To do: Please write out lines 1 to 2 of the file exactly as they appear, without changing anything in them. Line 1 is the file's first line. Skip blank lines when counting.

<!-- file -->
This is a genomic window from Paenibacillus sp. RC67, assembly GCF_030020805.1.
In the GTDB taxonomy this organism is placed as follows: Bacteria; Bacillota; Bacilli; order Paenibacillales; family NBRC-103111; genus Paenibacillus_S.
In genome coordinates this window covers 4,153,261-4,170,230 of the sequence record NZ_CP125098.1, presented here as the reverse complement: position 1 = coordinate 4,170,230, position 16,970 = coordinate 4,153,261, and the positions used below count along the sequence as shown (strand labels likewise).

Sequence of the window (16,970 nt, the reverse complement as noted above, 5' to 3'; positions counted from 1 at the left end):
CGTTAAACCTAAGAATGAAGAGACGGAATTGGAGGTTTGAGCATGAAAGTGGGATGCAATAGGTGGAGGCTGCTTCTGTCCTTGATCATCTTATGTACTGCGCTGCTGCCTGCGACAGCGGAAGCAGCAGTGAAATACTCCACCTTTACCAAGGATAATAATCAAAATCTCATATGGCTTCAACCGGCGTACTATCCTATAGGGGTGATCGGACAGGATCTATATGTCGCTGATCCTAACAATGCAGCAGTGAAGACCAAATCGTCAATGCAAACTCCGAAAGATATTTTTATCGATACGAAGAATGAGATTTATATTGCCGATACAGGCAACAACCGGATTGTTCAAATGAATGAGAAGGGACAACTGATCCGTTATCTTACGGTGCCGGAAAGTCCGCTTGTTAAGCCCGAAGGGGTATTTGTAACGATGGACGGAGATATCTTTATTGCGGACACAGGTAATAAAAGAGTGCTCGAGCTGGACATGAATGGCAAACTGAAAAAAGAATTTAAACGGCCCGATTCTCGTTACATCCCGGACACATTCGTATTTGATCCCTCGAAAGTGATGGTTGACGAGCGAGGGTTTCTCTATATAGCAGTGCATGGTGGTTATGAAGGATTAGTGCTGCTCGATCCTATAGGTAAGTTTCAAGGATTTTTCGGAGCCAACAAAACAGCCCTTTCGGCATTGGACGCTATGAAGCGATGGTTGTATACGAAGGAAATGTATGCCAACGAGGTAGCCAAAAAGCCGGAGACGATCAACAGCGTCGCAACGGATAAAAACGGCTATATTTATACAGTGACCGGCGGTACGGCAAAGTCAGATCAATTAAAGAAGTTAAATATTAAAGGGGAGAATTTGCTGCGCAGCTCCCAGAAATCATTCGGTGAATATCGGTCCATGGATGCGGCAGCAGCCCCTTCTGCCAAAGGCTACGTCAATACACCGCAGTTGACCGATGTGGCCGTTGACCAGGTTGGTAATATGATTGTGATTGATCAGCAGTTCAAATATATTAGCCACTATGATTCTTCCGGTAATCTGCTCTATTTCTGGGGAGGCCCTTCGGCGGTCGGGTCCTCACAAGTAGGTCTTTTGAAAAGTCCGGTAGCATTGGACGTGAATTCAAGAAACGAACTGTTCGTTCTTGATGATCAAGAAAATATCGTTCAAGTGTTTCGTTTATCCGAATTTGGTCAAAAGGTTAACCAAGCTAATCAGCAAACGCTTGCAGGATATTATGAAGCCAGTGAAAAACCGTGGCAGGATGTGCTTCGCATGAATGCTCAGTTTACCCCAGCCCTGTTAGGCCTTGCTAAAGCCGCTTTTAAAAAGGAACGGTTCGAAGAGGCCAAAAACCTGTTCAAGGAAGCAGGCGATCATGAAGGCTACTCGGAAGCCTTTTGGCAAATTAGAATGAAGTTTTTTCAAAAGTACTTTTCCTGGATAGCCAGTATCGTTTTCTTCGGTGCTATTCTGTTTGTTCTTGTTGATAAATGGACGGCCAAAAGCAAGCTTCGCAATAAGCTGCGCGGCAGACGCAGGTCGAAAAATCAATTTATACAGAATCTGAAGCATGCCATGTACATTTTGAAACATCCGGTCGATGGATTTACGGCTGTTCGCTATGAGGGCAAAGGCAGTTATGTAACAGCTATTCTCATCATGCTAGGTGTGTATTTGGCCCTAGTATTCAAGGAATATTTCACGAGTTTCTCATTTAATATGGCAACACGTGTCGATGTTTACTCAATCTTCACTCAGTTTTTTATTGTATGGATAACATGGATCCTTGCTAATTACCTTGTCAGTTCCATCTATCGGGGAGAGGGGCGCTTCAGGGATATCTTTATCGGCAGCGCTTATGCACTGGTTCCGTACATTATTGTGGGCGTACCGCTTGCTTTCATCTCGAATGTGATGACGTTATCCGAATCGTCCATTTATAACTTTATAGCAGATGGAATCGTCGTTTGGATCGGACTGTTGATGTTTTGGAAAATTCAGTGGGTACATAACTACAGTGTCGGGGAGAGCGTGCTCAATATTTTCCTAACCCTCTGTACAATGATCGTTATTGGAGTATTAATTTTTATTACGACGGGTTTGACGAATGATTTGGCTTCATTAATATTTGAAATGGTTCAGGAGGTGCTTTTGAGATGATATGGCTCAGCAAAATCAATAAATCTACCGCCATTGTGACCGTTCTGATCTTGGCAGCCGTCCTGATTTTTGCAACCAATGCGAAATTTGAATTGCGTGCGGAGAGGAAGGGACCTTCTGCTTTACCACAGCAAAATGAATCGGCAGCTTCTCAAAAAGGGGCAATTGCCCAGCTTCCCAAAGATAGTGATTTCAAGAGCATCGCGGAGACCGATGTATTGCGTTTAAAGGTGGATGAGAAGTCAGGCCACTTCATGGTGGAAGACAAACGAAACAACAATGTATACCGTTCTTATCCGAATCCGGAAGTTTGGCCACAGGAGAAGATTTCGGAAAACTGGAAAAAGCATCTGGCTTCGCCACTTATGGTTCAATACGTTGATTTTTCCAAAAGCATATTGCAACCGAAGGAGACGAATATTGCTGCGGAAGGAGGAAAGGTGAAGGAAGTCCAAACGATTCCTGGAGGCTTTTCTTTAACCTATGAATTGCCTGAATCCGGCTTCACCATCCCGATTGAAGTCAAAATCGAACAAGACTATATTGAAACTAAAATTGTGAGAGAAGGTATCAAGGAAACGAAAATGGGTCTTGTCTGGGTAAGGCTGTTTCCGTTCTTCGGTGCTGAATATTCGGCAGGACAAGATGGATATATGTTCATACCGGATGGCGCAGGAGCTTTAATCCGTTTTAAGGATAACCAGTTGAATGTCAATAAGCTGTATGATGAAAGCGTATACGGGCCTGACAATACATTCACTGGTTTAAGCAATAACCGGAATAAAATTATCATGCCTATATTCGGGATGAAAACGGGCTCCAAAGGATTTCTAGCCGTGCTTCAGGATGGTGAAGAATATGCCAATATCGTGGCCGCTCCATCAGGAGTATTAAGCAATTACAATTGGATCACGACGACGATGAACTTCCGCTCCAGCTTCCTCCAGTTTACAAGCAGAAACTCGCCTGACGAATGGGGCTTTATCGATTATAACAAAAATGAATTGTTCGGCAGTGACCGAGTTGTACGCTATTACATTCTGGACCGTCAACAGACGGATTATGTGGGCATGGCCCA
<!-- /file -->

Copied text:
This is a genomic window from Paenibacillus sp. RC67, assembly GCF_030020805.1.
In the GTDB taxonomy this organism is placed as follows: Bacteria; Bacillota; Bacilli; order Paenibacillales; family NBRC-103111; genus Paenibacillus_S.